Years ago, an enterprising neighbor operated a palm reading business from her home with just a secretary, fax machine, and telephone. Her business model was simple: After clients faxed their photocopied handprint and sent some form of payment (rumor had it was $20), our neighbor telephoned them with the results of the "reading." While no one called her a fortune "teller," it was easy to tell she was indeed earning a small fortune. In our town of 1,800, her chauffeured Cadillac and indoor swimming pool were dead giveaways. Did she really know the future?
Humanity depends on three critical threes: Without oxygen, most humans will die within three minutes; without water, life expectancy is three days; without food, we've got three weeks. Few Americans give three seconds thought of any of these life-ensuring elements because, here, food is safe and plentiful, air quality laws are in place and enforced, and water, for most of America, is safe, bountiful, and relatively cheap.
If war is hell, then trade wars must be a purgatorial stop along the way. For proof, just look where Election Day 2018 finds American farmers. Faced with ample production, stale commodity prices, and the lowest forecasted national farm income since 2002, U.S. farmers are now waiting for a winter of government "tariff mitigation" payments while competitors like Brazil and the European Union step into international markets — the Chinese pork trade, for one — that just a year ago favored U.S. firms and farmers. That's not fake news.
"February" is one of the finest essays in Sand County Almanac, the 1949 book of superlative essays on nature and mankind's role in it, by forester and conservationist Aldo Leopold. In it, Leopold, the father of wildlife ecology, tells the history of his Wisconsin "sand farm" and its natural "community" as he and a friend crosscut-saw through the story-holding rings of a still-standing, 80-year-old oak tree killed by lightning.
In the unseasonable heat of mid-September, the yard's many black walnut trees began shedding their heavy fruit. Now, a month on, the stately trees are bare of nuts and most of their leaves weeks earlier than any year I can remember. Does that suggest an early winter? A long one? Time will tell. All I know is that the early crop also delivered a wave of red fox squirrels that, like a wheat threshing crew of yore, arrived just in time for the tasty, bombs-away crop before moving on to the next nut-carpeted farmette.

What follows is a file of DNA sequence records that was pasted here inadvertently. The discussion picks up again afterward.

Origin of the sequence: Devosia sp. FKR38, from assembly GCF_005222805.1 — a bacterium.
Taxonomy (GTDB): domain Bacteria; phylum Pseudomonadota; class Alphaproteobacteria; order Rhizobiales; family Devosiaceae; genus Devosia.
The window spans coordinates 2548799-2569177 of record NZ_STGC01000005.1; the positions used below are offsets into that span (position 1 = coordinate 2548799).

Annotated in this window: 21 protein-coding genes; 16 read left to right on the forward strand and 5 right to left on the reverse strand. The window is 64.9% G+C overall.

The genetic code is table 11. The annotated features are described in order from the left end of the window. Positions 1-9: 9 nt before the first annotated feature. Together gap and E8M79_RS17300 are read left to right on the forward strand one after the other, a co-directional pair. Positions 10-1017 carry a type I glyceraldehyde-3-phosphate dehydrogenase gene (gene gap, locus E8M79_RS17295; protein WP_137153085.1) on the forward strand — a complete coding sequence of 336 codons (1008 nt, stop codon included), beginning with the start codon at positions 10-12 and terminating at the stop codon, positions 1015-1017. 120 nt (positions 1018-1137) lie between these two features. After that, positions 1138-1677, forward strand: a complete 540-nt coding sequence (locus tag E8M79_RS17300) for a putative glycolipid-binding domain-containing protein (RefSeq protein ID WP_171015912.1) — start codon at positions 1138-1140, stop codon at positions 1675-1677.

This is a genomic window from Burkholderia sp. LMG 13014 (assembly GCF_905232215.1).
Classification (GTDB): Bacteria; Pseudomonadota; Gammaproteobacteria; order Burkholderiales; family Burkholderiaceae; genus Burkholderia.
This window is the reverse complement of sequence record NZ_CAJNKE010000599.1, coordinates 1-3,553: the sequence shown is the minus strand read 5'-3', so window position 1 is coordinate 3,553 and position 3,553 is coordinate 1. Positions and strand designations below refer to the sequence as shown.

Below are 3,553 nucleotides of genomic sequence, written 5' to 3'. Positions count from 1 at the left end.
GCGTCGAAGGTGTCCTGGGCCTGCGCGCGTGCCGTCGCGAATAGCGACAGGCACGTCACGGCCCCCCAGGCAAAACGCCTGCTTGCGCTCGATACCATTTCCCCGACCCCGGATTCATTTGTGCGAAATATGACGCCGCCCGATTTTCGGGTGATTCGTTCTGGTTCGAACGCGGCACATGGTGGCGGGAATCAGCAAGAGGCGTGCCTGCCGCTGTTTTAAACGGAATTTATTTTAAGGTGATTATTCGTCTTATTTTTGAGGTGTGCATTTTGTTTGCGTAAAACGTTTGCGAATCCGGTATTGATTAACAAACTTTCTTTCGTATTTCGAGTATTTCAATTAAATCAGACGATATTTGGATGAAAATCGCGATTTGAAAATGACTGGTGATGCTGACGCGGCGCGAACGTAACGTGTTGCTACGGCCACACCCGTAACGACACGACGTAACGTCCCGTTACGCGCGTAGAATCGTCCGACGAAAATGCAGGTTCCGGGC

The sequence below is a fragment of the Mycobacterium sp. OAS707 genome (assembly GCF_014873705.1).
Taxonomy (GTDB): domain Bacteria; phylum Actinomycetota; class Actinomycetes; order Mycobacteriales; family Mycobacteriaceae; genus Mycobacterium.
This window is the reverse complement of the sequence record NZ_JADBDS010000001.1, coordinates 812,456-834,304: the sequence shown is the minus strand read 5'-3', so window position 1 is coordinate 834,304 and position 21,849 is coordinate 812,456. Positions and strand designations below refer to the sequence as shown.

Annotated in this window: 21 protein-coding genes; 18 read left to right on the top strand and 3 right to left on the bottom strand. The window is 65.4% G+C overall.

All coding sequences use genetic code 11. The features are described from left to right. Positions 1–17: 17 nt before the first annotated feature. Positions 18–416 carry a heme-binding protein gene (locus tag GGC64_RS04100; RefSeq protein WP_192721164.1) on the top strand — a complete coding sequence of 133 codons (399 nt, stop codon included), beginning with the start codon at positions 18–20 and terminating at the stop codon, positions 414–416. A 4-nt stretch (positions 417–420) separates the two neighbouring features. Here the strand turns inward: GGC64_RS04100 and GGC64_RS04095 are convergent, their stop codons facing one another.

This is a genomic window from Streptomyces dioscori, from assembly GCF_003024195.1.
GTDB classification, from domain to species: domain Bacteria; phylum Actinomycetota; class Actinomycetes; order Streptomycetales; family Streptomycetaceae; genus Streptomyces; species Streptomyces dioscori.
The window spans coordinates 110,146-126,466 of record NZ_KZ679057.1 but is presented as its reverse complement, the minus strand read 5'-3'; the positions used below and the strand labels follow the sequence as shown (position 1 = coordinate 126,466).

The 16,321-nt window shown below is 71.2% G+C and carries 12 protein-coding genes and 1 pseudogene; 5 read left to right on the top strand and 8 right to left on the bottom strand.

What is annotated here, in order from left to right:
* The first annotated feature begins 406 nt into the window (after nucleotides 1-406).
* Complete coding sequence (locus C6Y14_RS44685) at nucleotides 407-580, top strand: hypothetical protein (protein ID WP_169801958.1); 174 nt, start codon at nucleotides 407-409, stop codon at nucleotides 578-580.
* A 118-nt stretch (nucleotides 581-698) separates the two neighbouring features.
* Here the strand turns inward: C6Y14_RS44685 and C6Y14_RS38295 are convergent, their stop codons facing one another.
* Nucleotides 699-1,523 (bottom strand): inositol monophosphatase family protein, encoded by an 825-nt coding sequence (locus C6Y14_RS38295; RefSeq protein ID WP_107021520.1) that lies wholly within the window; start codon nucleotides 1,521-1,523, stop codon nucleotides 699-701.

On Oct. 1, U.S. farmers and ranchers joined President Donald J. Trump to praise one of his Administration's biggest international achievements, a reworked trade deal between the U.S., Mexico and Canada. Ironically, however, Oct. 1 also brought a massive domestic failure: the expiration of the 2014 Farm Bill. The president and his revelers, however, never mentioned it during their NAFTA 2.0 victory laps.
Farmers and ranchers spent most of last month hoping the U.S. Department of Agriculture's (USDA) recent crop estimates would be proven wrong and President Donald J. Trump's "plan" to fix "the world's worst trade deals ever" would be proven right. September, however, disappointed them on both counts. On Sept. 12, USDA reported that the already big 2018 corn and soybean crops were getting bigger, not smaller. Total corn production was estimated at 14.8 billion bushels, the second largest ever, while soybean production was pegged at a record 4.7 billion bushels
Truisms don't need to be completely true to be a truism. For example, "If you live long enough, you'll see everything" doesn't mean you will see everything if you live a long life. You may see a great deal, but it's highly unlikely you'll see "everything." Simone de Beauvoir, a French novelist and existentialist, turned that optimistic truism into a darker one: "If you live long enough," she wrote, "you'll see every victory turned into defeat."
There are never enough days in September for farmers, ranchers, and pennant-chasing baseball teams. Every day, whether spent in a combine, pasture or batter's box, brings change to what's real today and what's possible tomorrow. And it happens fast; September days don't pass, they evaporate. Congress, however, seems not to notice days, months or even possibilities. It continues its slow, circular march to some legislative nowhere. That's worrisome for two reasons.
While U.S. farmers and ranchers spent August fretting over escalating tariffs and retreating markets, two ag policy experts used the month to publish a series of five columns that artfully — and courageously — skinned most of agriculture's sacred cows even as they planted new policy ideas for farm and ranch success. (All five columns are posted at www.agpolicy.org/articles18.htm under "August 2018.")